Is Dante ever NOT relevant?

Who’d have thought that when Dante wrote his wonderful (and very long…) Comedy back in the early 1300s, we’d still be using it as a model of morality and behaviour over seven hundred years later? Well friends, it’s true.

I was madly reading the news this morning (adding fuel to the fire of my already-manic levels of anxiety about the state of the world), when I stumbled across an article about Greece. Now I don’t need to fill you in on what’s been occuring in Greece of late; we all know they’re in a pretty shoddy way. But what I was most shocked by (and quite amused, to be honest), was the author’s comment that “it is natural to interpret Greeks as modern versions of Gluttons, and see the troika – that is, economic advisers from the European Commission, the European Central Bank and the International Monetary Fund – as a modern version of Cerberus”. He (Costas Milas) is referring, of course, to the third circle of Dante’s Inferno, wherein “Cerberus, a mythical hound with three heads, prevents the Gluttons, the greedy eaters, from escaping”.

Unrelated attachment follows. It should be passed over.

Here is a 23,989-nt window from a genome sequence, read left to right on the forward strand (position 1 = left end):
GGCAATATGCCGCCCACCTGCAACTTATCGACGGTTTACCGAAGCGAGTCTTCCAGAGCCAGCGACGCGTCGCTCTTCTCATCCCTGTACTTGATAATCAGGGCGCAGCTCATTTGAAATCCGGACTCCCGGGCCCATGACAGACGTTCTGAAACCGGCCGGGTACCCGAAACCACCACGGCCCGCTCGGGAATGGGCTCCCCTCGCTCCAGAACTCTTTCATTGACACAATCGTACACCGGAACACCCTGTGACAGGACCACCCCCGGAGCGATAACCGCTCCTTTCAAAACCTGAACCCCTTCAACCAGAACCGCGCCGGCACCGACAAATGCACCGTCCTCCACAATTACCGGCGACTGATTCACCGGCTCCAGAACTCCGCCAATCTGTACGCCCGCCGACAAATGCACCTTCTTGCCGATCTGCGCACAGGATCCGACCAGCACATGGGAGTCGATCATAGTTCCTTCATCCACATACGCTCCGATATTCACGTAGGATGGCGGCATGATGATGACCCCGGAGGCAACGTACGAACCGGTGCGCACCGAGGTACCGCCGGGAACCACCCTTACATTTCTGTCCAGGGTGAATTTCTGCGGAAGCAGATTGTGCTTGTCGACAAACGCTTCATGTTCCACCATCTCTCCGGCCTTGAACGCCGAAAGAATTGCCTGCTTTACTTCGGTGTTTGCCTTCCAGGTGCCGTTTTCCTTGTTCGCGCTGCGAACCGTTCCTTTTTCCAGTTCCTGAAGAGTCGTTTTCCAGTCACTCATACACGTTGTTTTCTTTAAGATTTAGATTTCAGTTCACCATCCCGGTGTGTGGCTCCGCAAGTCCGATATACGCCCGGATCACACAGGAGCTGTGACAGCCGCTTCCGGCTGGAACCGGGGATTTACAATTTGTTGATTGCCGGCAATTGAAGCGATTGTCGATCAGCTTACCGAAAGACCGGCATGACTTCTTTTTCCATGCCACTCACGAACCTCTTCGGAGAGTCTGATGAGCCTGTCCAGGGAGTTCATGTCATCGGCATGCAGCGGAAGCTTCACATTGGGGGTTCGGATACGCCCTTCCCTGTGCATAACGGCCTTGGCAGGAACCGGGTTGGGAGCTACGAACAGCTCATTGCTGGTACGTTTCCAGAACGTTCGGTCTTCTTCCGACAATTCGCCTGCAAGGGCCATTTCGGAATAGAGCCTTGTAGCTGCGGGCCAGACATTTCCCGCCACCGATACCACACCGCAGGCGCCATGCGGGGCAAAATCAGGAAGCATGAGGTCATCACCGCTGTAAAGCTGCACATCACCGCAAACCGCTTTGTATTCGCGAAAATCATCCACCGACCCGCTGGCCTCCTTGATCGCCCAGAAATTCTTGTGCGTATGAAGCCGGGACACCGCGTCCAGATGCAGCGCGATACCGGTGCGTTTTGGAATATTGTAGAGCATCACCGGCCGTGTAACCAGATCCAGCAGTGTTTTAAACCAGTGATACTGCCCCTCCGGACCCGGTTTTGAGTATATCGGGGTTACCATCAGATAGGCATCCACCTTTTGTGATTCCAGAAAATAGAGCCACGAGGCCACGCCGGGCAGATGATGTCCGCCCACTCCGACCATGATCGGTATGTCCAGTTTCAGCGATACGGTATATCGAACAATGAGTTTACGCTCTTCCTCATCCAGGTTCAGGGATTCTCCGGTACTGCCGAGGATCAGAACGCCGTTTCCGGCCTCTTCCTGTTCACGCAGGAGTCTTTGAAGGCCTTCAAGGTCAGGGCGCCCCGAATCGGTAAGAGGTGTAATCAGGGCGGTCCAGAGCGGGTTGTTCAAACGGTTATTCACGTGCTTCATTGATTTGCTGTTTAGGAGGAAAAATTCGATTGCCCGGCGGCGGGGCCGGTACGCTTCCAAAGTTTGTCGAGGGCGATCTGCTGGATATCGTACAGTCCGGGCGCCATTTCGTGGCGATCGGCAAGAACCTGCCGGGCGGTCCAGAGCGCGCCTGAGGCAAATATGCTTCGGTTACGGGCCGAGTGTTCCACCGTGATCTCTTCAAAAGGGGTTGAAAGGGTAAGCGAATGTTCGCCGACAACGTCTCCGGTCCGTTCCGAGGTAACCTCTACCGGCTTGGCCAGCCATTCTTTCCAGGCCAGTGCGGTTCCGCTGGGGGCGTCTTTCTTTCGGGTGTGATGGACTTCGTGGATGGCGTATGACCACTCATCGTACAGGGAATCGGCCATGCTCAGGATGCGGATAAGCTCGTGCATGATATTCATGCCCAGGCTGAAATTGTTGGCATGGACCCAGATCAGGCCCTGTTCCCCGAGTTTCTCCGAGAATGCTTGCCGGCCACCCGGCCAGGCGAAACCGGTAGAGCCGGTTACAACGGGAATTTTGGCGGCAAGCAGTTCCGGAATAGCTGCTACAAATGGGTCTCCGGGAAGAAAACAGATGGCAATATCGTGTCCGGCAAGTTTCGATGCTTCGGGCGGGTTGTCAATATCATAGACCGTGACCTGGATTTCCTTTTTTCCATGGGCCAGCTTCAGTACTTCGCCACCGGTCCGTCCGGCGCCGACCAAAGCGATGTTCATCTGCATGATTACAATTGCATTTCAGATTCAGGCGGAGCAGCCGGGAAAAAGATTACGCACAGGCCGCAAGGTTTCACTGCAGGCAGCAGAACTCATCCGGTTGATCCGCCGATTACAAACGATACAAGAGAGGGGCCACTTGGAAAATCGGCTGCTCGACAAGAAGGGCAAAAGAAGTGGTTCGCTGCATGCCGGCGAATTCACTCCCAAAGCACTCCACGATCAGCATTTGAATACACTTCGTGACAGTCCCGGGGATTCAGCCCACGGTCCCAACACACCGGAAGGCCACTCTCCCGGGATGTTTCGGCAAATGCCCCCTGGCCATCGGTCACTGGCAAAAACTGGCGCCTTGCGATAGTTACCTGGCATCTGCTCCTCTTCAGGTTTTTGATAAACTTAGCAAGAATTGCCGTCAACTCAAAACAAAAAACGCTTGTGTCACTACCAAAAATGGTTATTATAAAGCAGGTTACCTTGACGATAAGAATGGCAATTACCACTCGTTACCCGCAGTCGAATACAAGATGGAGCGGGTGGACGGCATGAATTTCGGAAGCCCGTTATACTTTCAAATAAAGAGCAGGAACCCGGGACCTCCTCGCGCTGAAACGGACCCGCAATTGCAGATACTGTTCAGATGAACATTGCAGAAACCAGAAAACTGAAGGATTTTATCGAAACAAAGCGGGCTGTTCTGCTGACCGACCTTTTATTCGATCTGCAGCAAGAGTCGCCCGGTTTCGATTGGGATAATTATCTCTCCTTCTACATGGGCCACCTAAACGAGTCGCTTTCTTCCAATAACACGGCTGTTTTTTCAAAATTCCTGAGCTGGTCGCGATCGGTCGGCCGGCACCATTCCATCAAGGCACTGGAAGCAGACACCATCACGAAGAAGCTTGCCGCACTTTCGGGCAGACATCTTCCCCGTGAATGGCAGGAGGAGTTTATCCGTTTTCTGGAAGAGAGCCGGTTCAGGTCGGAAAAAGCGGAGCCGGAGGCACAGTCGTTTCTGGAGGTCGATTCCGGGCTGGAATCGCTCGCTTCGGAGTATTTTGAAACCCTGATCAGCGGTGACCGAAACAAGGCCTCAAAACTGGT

Don’t get me wrong, I loved the comparisons between the current economic catastrophe and the Inferno; I especially love the imagery of the European Central Bank as a three-headed dog (made famous, of course, by ‘Fluffy’ in Harry Potter and the Philosopher’s Stone), but isn’t it just a little bit far-fetched to argue that Dante wrote the Commedia with the Greek debt crisis in mind? Milas reckons not. I’m not going to argue with him because he’s a professor (of finance at Liverpool University’s Business School), but I’d like to know who’s playing the role of Dante in this economic farce. I’d be up for auditioning for the role of Beatrice for sure, but I find Inferno and Purgatorio just a little bit too scary to play the main man…

Sarah x

Costas Milas, ‘Can Greece Avoid a Descent into Hell?’, Public Service Europe, 07/11/11


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